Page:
March is Women’s History Month and a new collection featuring the personal histories of the first women graduates of the Medical College of Georgia has been added to Scholarly Commons. This collection consists of audiotape transcriptions of interviews conducted by two female fourth-year MCG students, Lynda Lee Carlisle and Claire Hicks in October of 1984. The PDF files of the transcriptions are available to view and download from Scholarly Commons.

Carlisle and Hicks visited seven of the first women MCG graduates and asked them a series of questions regarding why they wanted to become doctors, what was their experience at MCG, and about their medical practice and family life.  The interviews were part of an independent study project for Carlisle and Hicks that was overseen and advised by Dr. Russell Moores, who was Associate Dean for Special Programs (Medicine) at the time.

*Dr. Loree Florence was the first woman to graduate from MCG in 1926. Unfortunately, Dr. Florence passed away in 1983, but Carlisle and Hicks interviewed the following women:

Dr. Emily Hammond Walker Wilson, Class of 1927

Dr. Leila Daughtry Denmark, Class of 1928

Dr. Mary Kate MacMillan Hires, Class of 1931

Dr. Katherine McMillan Hendry, Class of 1938

Dr. Katrine Rawls Hawkins, Class of 1940

Dr. Kathleen Byers-Lindsey, Class of 1943

Dr. Phyllis Johnson O’Neal, Class of 1943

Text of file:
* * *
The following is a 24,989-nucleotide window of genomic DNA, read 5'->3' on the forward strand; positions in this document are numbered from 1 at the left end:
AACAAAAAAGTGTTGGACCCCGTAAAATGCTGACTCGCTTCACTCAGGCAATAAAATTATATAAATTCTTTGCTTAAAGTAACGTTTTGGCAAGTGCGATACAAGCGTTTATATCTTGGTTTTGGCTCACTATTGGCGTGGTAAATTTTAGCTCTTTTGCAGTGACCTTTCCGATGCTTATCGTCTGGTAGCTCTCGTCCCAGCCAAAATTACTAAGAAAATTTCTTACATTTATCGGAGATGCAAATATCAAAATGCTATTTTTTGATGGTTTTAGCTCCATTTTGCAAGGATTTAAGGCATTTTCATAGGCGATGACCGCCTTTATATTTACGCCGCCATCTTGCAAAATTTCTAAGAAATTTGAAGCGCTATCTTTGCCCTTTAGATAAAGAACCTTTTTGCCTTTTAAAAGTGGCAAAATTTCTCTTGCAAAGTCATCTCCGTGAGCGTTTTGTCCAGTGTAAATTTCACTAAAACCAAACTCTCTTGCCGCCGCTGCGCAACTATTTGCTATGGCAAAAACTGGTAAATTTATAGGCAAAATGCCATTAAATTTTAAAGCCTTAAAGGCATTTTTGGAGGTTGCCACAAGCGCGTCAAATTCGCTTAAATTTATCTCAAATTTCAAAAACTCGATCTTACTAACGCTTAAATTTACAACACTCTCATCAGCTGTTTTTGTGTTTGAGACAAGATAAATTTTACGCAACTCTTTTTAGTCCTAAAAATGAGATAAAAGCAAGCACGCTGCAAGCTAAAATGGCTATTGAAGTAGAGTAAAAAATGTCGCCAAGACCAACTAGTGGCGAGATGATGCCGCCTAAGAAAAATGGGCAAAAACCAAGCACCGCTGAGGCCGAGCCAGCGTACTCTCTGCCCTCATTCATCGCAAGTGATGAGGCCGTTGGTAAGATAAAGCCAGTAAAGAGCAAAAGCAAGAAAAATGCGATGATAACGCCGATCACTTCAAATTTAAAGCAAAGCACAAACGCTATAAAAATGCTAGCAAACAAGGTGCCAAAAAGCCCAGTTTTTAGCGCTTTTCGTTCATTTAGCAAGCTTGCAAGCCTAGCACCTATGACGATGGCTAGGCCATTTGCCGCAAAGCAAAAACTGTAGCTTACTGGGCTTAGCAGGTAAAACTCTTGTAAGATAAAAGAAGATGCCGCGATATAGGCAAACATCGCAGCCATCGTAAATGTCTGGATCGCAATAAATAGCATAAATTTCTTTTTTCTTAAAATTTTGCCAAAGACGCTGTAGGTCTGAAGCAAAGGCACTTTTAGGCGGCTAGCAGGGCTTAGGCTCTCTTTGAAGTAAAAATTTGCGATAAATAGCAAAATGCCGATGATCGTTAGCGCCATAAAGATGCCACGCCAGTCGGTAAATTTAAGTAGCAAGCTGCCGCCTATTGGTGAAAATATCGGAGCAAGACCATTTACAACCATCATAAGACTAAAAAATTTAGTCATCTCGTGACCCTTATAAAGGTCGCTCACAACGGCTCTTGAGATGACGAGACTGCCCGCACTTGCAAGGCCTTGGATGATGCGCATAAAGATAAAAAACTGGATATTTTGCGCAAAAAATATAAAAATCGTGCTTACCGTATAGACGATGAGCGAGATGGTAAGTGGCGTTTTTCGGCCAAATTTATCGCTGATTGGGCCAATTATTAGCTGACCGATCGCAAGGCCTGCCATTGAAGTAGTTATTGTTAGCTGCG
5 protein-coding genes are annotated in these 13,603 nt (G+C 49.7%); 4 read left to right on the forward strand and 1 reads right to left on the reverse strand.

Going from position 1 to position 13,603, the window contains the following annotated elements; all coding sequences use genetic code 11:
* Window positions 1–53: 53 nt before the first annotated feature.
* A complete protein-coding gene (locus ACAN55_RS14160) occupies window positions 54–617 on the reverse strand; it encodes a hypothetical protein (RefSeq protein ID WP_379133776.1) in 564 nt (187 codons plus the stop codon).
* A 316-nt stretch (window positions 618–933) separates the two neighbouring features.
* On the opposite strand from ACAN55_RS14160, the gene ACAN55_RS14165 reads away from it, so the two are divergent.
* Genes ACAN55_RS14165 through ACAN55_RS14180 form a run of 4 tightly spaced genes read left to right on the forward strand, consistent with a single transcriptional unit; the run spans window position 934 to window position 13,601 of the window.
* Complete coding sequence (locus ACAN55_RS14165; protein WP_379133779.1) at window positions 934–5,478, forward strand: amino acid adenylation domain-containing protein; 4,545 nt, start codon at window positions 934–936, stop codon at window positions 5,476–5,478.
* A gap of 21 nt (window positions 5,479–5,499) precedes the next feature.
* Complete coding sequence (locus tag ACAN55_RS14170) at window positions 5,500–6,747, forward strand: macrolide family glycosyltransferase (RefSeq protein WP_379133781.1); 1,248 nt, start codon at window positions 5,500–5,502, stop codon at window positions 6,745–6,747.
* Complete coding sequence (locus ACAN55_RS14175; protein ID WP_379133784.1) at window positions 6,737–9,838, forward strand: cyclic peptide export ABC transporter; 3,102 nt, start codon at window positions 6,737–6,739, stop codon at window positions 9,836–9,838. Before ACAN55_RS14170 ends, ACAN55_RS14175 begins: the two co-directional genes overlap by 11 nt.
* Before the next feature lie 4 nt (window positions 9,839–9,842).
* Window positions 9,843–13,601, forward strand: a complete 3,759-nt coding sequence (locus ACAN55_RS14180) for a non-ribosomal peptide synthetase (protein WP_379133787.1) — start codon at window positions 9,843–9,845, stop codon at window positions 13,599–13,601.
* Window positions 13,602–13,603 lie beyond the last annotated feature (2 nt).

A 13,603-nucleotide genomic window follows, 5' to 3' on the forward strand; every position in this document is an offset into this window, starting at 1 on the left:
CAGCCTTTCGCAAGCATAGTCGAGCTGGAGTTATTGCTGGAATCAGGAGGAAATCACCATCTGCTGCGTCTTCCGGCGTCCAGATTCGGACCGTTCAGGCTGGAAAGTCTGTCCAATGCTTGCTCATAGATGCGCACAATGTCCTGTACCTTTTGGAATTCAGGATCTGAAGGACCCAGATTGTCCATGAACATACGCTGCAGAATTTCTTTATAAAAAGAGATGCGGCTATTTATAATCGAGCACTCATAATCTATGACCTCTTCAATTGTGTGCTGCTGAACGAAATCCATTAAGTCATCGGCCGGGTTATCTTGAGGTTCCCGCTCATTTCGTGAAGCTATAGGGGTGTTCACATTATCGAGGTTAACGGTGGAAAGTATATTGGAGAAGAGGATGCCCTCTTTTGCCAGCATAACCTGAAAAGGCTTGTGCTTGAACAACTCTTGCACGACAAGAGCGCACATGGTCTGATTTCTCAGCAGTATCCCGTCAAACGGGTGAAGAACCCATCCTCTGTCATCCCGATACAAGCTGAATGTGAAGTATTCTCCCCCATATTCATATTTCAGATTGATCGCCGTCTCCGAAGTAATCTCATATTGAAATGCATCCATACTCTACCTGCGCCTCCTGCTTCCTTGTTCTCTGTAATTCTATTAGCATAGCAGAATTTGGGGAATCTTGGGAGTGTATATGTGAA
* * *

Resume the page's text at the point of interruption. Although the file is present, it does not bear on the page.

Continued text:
Top row, l to r: Emily Hammond Walker Wilson (1927), Leila Daughtry Denmark (1928), Katrine Rawls Hawkins (1940)
Bottom row: Phyllis Johnson O’Neal and Kathleen Byers-Lindsey were both in the Class of 1943.

As new physicians in the 1930s and 1940s, these women faced the same challenges their male counterparts faced. The Great Depression was ongoing. The first sulfa drugs were not used until the late 1930s, and penicillin was not in use until the 1940s. As women physicians, they faced gender biases, whether as new medical graduates searching for a hospital to give them an internship or as private physicians by their patients. However, eventually each woman earned the trust and loyalty of her patients and colleagues due to her knowledge and skills as a physician.

Six of the seven female physicians that were interviewed practiced medicine in Georgia. One focused on pediatrics, while two were general practitioners who also served as public health doctors in their home counties. Three of these physicians were anesthetists while one retired from the Central State Hospital of Georgia. Dr. Leila Denmark worked with Eli Lily and Emory University in developing the first pertussis vaccine. Dr. Emily Wilson worked with Dr. Helen Taussing at Johns Hopkins with “blue babies”.

Each interview was recorded on a cassette tape that was transcribed. The tapes and copies of the transcriptions were given to the Historical Collections and Archives in 1985. The transcriptions were recently scanned, and information, such as missing names, was added the PDF files. Each transcription includes a brief bio of the physician with online references.

Drs. Carlisle and Hicks graduated from MCG in 1985. Dr. Hicks began in Family Medicine and later became a board certified HIV Specialist and Hospice and Palliative Medicine Specialist. Dr. Carlisle is an Associate Professor at the University of Washington’s School of Medicine in the Psychiatry and Behavioral Sciences Department.

For more historical information on the Medical College of Georgia, see the MCG Course Catalogs collection which contains names of faculty and students, subject class descriptions, and class schedules. For class photos and other historical images, see Medical College of Georgia – Class Photographs, Newton Building, and Old University Hospital photographs.

*A transcription of an interview with Dr. Florence conducted in 1978 is available in the Scholarly Commons collection Historical Audiotape Transcriptions